Rabbi’s Message Mar/Apr 2018

Clarion Calls        Rabbi Bill S. Tepper


I would like to be remembered as a person who wanted to be free… so other people would be also free.

– Rosa Parks [from: www.brainyquote.com/quotes/rosa_parks]


It’s no coincidence that Purim and Pesach occur just one month [or as our Jewish calendar teaches, ‘one moon’] apart.  Both holidays celebrate the freedom of the Jewish people to live lives guided by the laws, traditions and ethical benchmarks gifted to us by our ancestors and the God of Israel.


Purim is a reminder of our determination to experience freedom and prosperity in the Diaspora; that is, while living within an overwhelmingly larger non-Jewish population.  Pesach, with its ritual seder meal and recitation of the haggadah, signifies our collective remembrance of the Exodus story: the pivotal journey from slavery in Egypt to freedom in the Promised Land that is the touchstone of our millennia-long Jewish narrative.


But as history tragically informs us, the struggle for freedom did not end with our leaving-taking of Egypt, nor through the heroic efforts of Queen Esther and Mordechai in Persia.    Greek and Roman dynasties put Jewish freedom to the test.  In medieval Europe Jews suffered relentless oppression.  Successive Russian and other European rulers placed Jewish communities under fear and duress.   In the 1970s and ‘80s Jews in the Soviet Union suffered severe constraints, including the prohibition on travel.   And though the transition of Jewish life from Europe to North America resulted in unimagined success and far-greater religious liberties, such fortune was – and remains to this day – darkened by the plague of anti-semitism.


Nevertheless, there is an abundance of freedom for which we are constantly thankful: to vote, travel, educate ourselves, work at vocations and reside in communities of our choosing; to establish beautiful and vibrant synagogues and Temples, dynamic Jewish community and cultural centers, religious schools – both full-day and supplementary; to succeed in every walk of life, while contributing to the success of our larger non-Jewish communities; and, with love and pride look upon our Jewish homeland of Israel.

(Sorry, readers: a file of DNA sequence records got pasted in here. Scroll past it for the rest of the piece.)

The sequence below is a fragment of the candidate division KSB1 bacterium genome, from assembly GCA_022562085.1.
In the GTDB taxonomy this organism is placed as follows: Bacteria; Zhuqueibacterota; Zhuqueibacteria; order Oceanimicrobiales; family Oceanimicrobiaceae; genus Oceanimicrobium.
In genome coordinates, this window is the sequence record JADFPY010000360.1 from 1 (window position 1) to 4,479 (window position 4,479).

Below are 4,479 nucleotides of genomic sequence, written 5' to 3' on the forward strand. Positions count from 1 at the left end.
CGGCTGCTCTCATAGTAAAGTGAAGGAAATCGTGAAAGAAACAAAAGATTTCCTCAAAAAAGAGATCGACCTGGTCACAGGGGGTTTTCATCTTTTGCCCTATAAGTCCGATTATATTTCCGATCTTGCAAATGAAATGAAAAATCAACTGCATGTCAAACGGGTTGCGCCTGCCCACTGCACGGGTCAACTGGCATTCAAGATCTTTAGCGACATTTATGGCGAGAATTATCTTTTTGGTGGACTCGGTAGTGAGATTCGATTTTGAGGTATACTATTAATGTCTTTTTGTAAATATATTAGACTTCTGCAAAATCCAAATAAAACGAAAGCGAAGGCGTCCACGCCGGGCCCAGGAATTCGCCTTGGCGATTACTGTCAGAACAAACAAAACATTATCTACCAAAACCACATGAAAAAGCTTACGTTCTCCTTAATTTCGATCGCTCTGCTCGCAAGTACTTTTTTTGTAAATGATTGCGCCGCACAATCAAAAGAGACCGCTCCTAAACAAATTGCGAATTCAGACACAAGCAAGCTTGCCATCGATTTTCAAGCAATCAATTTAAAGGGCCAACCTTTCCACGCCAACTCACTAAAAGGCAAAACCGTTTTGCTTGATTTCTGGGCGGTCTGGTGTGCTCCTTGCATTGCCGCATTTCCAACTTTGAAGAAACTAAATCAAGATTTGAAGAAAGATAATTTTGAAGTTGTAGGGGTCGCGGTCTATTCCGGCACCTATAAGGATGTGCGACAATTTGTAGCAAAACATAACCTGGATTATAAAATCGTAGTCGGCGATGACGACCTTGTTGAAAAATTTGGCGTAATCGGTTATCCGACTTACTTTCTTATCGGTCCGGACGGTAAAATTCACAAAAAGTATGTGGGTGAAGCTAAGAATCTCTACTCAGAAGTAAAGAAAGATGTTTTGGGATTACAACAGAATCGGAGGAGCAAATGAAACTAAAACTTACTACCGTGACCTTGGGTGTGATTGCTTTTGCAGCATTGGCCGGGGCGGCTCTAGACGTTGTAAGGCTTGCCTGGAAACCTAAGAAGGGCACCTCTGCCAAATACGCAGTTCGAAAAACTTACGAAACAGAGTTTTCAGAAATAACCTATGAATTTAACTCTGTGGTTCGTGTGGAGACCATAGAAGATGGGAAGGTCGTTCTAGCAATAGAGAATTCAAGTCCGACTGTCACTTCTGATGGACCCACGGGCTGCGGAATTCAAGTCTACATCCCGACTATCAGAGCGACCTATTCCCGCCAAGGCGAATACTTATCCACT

But the fight for freedom continues.   To others are owed the same rights and privileges for which we so long struggled.  These include, but are not limited to:


Freedom from the deprivation and need that flows from economic and social imbalances.


Freedom from ignorance and indifference as they pertain to the experiences of Canada’s indigenous persons, along with members of all faith, ethnic and cultural groups with whom we share life in our country.


Freedom from xenophobia: the groundless fear of our peace-loving fellow citizens whose view of life just happens to differ from yours and mine.


Freedom from the insecurity brought on by violence, terror and an obsessive gun culture.


And: decades after World War II and the Holocaust, freedom from the wounds, injuries and sickness that flow from anti-semitism.


We shall overcome,

We shall overcome,

We shall overcome someday.

Oh, deep in my heart,

I do believe

We shall overcome someday.


– Gospel and Protest Song

On Purim and Pesach we are grateful for the religious liberty that imbues our lives.  But may these sacred days serve as clarion calls, inspiring us in our never-ending quest for freedom – both ours and all with whom we share loving membership in the human family.